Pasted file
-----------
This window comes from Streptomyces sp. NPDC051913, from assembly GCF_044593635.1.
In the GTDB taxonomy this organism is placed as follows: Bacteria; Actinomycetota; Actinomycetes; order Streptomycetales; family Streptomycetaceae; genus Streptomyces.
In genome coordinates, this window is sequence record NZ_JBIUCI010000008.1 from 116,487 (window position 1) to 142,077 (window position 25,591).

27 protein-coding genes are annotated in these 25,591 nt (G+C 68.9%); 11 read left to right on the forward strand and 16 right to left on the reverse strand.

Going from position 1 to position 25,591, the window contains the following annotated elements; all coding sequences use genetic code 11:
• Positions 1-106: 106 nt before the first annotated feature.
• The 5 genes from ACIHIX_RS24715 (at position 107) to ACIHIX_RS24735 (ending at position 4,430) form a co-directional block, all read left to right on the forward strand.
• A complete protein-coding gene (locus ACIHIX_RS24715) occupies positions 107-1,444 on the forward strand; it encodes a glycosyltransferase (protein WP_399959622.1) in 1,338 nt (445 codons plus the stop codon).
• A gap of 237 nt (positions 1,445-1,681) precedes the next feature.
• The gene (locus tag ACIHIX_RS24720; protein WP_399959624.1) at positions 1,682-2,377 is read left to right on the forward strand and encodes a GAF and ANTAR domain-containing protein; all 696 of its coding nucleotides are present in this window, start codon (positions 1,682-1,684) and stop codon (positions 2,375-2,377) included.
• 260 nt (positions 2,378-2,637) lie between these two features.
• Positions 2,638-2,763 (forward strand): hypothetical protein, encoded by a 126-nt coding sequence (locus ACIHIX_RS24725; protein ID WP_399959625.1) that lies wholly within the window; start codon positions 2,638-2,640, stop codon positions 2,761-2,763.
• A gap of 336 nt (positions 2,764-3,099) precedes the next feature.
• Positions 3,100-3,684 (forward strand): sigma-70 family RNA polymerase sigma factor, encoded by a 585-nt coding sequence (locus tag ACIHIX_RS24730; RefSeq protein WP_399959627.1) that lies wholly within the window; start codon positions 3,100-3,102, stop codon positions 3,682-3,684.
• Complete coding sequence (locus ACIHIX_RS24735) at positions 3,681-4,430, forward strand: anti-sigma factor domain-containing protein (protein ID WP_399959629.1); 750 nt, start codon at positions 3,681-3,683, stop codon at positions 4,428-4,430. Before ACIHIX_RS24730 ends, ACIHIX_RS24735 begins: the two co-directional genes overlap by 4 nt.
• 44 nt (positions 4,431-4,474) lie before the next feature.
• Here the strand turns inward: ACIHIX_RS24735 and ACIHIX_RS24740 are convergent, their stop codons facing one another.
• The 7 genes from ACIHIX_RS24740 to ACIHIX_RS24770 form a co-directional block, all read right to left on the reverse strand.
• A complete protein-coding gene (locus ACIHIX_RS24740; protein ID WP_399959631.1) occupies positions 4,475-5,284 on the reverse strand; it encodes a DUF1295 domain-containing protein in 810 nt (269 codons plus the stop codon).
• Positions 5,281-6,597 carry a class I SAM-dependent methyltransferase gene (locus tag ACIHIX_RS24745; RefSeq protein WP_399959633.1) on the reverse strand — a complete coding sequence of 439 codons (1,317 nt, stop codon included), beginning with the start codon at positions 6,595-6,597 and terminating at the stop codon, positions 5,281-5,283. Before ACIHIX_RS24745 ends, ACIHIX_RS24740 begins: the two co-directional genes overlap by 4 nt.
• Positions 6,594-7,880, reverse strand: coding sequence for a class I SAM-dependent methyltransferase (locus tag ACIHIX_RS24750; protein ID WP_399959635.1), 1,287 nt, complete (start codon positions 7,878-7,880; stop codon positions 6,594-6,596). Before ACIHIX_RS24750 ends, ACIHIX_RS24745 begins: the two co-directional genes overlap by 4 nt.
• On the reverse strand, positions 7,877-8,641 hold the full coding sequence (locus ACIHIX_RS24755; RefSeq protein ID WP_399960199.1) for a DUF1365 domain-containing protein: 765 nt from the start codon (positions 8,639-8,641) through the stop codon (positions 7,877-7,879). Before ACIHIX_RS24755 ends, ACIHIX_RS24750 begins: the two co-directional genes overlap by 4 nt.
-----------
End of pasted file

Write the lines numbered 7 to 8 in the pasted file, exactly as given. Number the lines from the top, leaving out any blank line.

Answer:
• The 5 genes from ACIHIX_RS24715 (at position 107) to ACIHIX_RS24735 (ending at position 4,430) form a co-directional block, all read left to right on the forward strand.
• A complete protein-coding gene (locus ACIHIX_RS24715) occupies positions 107-1,444 on the forward strand; it encodes a glycosyltransferase (protein WP_399959622.1) in 1,338 nt (445 codons plus the stop codon).